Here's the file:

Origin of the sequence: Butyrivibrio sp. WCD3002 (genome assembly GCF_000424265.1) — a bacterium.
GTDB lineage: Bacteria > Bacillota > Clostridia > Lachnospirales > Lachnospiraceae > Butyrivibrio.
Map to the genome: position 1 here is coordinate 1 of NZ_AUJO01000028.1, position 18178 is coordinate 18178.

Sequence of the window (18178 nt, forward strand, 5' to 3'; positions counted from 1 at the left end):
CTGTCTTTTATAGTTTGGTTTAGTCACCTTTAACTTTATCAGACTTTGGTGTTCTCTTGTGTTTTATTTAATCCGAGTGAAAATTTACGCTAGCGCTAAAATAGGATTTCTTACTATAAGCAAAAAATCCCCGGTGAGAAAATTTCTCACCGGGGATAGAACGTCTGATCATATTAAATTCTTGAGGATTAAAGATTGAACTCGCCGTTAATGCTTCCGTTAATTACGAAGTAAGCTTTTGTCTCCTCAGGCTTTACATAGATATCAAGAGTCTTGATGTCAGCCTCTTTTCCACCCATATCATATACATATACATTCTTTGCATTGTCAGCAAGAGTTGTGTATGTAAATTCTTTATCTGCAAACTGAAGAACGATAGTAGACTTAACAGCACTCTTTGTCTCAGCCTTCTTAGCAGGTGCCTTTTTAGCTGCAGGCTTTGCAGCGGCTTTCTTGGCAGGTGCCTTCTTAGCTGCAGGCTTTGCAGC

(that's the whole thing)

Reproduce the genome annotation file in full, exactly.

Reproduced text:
Origin of the sequence: Butyrivibrio sp. WCD3002 (genome assembly GCF_000424265.1) — a bacterium.
GTDB lineage: Bacteria > Bacillota > Clostridia > Lachnospirales > Lachnospiraceae > Butyrivibrio.
Map to the genome: position 1 here is coordinate 1 of NZ_AUJO01000028.1, position 18178 is coordinate 18178.

Sequence of the window (18178 nt, forward strand, 5' to 3'; positions counted from 1 at the left end):
CTGTCTTTTATAGTTTGGTTTAGTCACCTTTAACTTTATCAGACTTTGGTGTTCTCTTGTGTTTTATTTAATCCGAGTGAAAATTTACGCTAGCGCTAAAATAGGATTTCTTACTATAAGCAAAAAATCCCCGGTGAGAAAATTTCTCACCGGGGATAGAACGTCTGATCATATTAAATTCTTGAGGATTAAAGATTGAACTCGCCGTTAATGCTTCCGTTAATTACGAAGTAAGCTTTTGTCTCCTCAGGCTTTACATAGATATCAAGAGTCTTGATGTCAGCCTCTTTTCCACCCATATCATATACATATACATTCTTTGCATTGTCAGCAAGAGTTGTGTATGTAAATTCTTTATCTGCAAACTGAAGAACGATAGTAGACTTAACAGCACTCTTTGTCTCAGCCTTCTTAGCAGGTGCCTTTTTAGCTGCAGGCTTTGCAGCGGCTTTCTTGGCAGGTGCCTTCTTAGCTGCAGGCTTTGCAGC